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Old 15-11-2020, 12:01 AM
Gem Gem is offline
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Join Date: Oct 2010
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Quote:
Originally Posted by Just Tim
I agree with everything you said, but depression is an illness.

Neurologically, a depressed person "brain to body" connections are "slowed down". For example, let's say you're hungry, you naturally go and cook something for yourself. You just do it, you don't actually think of the gestures you'll have to perform and such.

A depressed person will want to do it, just like a non-depressed person, but the depressed person's brain is transmitting the signals to the body very slowly, and therefore the bit of light, aka trying to get up, move on, have a nice meal, takes too much time to happen, and dark thoughts get back on stage, litteraly blocking you from go and cook, because your mind went back in "dark pattern mode".


Therefore, one cannot get off their *beeeep* on their own, except extremely rare cases, maybe luck, maybe incredible will, who knows.

Antidepressants get the brain back to "normal rate mode", while benzodiazepines help keeping at bay dark thoughts. When antidepressants were "invented", doctors obviously gave those away like candy, willing to help but clearly misinformed. Then, depressive patients were able to act again, except their dark thoughts were still there ! So you can imagine what these people did... Until the whole thing was given a second thought, and add benzodiazepines to it.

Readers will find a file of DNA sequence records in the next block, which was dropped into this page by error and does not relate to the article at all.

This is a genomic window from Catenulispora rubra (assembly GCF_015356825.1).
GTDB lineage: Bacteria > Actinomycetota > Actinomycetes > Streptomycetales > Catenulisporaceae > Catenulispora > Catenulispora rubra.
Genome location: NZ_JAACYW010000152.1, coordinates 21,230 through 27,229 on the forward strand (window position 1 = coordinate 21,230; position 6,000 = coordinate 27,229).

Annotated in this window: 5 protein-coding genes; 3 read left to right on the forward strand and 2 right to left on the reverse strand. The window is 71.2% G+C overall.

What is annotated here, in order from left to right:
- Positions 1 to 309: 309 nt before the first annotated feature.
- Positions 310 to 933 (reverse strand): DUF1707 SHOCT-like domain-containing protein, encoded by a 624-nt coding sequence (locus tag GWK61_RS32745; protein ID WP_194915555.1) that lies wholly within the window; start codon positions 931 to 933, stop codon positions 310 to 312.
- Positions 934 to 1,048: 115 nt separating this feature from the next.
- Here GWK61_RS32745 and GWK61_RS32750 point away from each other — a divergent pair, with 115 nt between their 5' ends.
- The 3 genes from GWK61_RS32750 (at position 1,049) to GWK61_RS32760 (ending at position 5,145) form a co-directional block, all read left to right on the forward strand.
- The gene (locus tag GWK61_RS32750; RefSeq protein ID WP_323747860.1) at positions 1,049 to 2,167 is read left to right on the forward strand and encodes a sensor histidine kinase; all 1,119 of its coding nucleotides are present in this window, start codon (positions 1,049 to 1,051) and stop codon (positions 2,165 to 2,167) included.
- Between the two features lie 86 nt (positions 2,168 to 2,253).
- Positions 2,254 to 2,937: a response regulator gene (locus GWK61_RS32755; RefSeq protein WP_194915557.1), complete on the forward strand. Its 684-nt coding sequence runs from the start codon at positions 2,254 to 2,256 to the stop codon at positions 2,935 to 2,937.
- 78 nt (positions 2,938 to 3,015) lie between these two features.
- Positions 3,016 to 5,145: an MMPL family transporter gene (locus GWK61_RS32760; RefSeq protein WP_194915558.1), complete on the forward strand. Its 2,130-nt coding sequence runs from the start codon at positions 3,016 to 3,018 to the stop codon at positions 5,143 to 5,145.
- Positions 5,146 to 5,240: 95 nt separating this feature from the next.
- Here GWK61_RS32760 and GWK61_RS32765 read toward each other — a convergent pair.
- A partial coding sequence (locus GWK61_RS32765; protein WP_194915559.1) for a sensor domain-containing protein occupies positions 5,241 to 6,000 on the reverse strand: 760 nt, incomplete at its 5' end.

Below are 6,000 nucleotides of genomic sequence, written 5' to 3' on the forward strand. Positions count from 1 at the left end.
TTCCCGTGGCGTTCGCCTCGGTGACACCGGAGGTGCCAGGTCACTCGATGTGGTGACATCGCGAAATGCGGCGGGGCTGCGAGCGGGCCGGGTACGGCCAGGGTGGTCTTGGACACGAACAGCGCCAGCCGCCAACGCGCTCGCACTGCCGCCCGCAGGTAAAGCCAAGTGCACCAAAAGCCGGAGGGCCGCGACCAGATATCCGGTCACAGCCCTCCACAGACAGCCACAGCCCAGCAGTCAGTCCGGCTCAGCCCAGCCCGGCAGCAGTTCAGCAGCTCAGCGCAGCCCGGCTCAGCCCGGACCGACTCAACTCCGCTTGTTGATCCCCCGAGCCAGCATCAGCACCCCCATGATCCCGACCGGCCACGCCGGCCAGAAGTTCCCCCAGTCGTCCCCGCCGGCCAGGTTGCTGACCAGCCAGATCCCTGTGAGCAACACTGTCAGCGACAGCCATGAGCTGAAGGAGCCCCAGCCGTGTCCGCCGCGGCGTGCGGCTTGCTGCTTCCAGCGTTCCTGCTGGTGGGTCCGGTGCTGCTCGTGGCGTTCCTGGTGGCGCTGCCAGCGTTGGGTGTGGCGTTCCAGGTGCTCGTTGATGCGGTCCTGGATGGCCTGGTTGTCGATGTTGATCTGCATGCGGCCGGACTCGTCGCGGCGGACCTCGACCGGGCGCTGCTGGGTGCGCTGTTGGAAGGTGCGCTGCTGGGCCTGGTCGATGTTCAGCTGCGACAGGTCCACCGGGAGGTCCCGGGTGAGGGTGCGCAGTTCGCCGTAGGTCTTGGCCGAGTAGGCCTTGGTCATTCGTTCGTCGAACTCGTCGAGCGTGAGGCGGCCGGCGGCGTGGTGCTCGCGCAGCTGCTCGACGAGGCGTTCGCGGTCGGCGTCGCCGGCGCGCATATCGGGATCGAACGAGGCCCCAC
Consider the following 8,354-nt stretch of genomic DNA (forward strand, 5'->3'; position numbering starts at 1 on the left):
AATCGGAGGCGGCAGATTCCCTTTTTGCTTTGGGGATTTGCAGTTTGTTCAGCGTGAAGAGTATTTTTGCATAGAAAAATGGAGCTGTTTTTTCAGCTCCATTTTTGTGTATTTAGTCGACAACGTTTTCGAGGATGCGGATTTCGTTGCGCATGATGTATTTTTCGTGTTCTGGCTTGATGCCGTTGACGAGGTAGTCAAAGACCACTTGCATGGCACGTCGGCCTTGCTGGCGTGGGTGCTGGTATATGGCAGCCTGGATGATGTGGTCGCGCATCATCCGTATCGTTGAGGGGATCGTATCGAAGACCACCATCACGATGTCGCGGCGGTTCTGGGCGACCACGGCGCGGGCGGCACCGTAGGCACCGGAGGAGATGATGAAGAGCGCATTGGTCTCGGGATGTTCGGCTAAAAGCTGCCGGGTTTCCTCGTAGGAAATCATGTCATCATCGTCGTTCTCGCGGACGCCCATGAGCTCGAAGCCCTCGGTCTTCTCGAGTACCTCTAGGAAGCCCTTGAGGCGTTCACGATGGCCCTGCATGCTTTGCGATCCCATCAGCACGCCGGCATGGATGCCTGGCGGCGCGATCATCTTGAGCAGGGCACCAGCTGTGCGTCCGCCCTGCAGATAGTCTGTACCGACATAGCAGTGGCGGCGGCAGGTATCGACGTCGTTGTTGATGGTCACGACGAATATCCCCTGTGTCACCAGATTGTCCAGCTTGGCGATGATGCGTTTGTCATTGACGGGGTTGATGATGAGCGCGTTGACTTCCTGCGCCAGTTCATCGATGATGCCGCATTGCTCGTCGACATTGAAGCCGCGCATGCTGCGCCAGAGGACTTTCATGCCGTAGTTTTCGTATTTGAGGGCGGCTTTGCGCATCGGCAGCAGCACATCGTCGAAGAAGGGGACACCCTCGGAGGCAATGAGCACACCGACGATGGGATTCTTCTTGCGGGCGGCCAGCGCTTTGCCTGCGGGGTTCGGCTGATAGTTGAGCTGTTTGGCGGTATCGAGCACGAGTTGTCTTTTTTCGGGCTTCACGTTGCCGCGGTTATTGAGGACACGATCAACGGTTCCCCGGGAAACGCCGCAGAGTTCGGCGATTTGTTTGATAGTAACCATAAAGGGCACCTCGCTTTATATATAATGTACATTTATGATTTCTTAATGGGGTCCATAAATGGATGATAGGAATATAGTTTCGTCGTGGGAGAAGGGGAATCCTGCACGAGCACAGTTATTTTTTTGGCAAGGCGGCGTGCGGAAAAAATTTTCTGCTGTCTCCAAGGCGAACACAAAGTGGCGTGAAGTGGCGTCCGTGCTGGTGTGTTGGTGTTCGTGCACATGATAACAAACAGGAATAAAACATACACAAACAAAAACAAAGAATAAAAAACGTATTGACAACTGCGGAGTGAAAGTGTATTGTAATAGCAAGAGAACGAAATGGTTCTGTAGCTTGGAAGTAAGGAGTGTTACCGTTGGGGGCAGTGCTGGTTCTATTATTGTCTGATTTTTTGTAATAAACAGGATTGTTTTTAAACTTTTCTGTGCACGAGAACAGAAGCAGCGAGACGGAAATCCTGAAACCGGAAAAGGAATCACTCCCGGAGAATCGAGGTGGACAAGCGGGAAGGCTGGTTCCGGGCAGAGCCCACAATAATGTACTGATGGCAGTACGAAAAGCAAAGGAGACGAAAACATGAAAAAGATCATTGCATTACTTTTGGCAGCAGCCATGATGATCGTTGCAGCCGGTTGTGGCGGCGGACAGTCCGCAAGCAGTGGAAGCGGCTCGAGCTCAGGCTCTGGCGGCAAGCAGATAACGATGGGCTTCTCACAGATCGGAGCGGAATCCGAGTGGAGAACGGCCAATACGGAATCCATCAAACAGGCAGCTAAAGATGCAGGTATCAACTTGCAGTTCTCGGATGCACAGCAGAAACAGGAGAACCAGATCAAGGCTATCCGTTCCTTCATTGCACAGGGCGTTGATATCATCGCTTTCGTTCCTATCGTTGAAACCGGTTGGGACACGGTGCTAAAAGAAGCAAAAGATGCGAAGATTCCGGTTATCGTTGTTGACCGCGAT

All that is completely useless without the help of a psychologist/psychiatrist. The drugs fight the symptoms, but you need someone by your side, leading you to the core of what tears you apart !

Be well y'all




I'm skeptical of the drug approach, though it could be one component of a more comprehensive plan. I don't think there is much evidence to show the 'chemical imbalance' existed in the first place, and individuals are certainly not diagnosed on that basis. In practice they diagnose behaviours subjectively according to DSM categories which are arbitrary and try different drugs and combinations until something seems to work. I was trained in holistic approaches which consider the whole scope of a person individually, socially and environmentally across their lifespan. There is more to a person than a brain which is affected by chemicals. Because we are very medical-brain focused in this particular historical era of this particular culture, we find people are over-diagnosed and over-prescribed in general, especially children. If initially ineffective, the typical progression is toward stronger drugs and multi-med treatments which become deleterious rather than beneficial.

The case for skepticism is widely discussed by mental health professionals and academics. Drugs seem to take the edge off in the shorter term for people experiencing severe symptoms, so that can work, but you have to find out whats going on with people and go over various treatment options with them so they can choose the road that they think would help them most.

Last edited by Gem : 15-11-2020 at 01:26 AM.
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